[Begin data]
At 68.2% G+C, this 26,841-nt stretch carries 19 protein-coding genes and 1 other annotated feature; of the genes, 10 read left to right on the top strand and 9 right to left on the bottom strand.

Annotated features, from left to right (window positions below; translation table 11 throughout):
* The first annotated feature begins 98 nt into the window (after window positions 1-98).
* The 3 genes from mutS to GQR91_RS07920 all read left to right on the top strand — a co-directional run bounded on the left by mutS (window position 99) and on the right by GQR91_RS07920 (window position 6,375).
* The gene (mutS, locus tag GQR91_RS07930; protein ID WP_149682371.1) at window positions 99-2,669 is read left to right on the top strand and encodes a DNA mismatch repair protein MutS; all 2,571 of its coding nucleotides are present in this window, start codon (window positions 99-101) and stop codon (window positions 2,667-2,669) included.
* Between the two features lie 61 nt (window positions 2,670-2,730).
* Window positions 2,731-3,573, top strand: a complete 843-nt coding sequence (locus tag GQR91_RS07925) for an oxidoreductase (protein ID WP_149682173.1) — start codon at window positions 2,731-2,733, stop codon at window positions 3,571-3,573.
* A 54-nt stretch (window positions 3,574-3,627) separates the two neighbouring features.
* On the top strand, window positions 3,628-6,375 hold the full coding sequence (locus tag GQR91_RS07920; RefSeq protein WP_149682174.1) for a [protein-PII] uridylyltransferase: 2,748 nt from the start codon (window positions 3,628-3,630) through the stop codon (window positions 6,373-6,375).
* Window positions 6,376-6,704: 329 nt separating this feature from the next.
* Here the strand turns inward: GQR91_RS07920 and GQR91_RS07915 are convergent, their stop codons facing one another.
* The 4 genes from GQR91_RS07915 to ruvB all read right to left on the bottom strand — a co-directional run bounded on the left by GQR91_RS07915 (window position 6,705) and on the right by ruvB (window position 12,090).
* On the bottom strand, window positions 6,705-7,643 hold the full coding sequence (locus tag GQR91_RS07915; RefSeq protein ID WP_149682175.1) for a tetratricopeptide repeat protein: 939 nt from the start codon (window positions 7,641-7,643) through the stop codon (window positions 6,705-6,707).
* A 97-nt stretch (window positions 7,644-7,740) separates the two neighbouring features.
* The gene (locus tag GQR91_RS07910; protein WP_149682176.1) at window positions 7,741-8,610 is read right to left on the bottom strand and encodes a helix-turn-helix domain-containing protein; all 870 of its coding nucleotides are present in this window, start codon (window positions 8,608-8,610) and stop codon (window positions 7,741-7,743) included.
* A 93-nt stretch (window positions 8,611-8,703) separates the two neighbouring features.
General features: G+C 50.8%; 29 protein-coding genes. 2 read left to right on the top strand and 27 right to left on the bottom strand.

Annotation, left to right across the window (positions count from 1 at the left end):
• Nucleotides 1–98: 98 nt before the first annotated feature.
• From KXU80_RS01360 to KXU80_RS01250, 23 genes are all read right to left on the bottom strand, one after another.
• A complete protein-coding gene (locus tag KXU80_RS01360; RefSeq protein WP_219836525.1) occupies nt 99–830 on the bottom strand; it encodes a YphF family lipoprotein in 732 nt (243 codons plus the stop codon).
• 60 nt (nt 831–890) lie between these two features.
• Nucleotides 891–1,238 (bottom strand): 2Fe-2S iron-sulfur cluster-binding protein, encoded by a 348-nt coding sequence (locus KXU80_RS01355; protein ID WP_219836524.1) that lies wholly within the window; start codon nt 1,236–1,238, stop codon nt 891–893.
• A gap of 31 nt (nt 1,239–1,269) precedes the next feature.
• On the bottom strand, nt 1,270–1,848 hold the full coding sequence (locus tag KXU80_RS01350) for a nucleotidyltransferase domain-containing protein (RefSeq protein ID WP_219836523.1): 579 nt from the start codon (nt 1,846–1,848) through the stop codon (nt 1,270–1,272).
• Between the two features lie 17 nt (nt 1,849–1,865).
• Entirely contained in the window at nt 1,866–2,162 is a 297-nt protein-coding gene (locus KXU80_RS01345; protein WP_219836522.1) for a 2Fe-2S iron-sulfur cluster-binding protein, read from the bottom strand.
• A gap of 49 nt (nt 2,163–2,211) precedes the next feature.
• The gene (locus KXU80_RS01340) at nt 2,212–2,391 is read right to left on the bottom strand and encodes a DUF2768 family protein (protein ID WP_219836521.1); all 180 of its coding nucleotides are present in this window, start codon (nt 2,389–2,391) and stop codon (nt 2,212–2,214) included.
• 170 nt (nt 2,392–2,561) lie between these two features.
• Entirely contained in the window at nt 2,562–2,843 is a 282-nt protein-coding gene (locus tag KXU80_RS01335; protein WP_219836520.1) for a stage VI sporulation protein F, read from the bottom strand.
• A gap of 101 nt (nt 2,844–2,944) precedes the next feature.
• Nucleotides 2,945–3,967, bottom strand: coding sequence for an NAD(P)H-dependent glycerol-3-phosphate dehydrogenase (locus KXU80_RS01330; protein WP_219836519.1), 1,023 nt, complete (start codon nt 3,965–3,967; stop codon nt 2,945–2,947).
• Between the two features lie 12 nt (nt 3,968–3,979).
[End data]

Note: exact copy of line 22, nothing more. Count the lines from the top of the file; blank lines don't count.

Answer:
• 60 nt (nt 831–890) lie between these two features.